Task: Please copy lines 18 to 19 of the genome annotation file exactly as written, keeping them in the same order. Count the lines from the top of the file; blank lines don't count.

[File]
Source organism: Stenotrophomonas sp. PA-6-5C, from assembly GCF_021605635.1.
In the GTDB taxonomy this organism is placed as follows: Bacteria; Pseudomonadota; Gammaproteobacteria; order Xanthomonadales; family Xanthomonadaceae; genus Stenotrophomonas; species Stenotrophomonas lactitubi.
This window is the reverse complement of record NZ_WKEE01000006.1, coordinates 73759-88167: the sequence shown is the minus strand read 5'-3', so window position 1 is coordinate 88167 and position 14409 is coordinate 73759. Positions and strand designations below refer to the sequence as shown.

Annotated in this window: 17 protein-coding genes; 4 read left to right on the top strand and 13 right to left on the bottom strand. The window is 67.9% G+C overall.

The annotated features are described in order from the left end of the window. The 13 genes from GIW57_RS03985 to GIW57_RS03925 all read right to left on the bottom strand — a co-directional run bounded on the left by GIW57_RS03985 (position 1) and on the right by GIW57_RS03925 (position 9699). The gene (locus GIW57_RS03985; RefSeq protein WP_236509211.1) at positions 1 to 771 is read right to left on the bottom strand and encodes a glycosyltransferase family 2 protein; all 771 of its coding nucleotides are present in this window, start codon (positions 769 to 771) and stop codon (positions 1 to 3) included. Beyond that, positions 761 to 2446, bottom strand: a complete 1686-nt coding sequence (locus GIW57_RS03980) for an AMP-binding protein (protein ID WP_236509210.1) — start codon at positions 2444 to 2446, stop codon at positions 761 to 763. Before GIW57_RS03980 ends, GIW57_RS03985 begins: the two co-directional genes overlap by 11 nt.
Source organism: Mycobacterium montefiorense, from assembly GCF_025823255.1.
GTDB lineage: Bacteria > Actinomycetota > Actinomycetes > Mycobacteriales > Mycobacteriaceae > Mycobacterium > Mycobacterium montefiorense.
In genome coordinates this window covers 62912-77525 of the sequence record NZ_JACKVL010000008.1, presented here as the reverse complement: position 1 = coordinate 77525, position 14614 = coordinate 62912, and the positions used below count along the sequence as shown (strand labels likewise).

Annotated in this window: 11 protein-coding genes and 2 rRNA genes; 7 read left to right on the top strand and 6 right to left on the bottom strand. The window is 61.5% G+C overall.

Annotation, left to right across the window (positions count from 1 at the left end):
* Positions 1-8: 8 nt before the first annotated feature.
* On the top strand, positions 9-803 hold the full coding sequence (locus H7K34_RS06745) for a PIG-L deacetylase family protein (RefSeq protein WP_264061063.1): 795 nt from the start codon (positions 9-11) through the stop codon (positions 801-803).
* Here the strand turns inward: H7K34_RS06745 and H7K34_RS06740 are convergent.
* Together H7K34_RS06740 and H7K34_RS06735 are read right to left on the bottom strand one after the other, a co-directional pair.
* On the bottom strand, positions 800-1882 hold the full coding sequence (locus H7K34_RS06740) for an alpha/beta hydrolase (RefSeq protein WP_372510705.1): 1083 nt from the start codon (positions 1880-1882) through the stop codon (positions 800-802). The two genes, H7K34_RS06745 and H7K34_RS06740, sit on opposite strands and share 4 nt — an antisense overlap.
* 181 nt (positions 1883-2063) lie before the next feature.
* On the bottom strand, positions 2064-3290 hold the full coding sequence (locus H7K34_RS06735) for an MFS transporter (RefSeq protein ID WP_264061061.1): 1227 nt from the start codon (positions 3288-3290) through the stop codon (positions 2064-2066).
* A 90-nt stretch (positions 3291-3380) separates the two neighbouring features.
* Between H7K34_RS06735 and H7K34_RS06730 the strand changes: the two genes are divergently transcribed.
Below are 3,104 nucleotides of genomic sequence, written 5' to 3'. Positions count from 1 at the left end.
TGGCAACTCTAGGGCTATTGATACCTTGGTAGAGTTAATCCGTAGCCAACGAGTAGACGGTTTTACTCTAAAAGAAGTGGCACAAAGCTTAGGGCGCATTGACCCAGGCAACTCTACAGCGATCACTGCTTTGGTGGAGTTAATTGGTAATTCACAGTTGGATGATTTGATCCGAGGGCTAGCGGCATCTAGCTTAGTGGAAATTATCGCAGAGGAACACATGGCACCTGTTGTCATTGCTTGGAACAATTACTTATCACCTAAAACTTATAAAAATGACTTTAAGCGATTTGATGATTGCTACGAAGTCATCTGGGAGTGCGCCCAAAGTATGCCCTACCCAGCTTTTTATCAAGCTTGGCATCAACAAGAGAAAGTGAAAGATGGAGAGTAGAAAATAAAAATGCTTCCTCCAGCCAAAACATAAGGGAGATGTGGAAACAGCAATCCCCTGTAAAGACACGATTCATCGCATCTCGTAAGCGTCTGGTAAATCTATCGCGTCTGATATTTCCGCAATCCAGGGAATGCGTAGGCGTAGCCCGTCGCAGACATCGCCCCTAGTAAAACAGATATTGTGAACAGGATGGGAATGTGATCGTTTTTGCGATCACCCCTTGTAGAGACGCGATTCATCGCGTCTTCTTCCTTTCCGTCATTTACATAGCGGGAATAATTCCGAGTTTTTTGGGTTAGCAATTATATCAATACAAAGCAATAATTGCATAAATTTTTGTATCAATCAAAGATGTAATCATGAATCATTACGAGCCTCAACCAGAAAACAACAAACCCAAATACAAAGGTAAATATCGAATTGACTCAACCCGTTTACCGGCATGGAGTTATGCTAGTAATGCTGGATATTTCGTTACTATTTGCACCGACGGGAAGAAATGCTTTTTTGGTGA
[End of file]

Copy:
* A 90-nt stretch (positions 3291-3380) separates the two neighbouring features.
* Between H7K34_RS06735 and H7K34_RS06730 the strand changes: the two genes are divergently transcribed.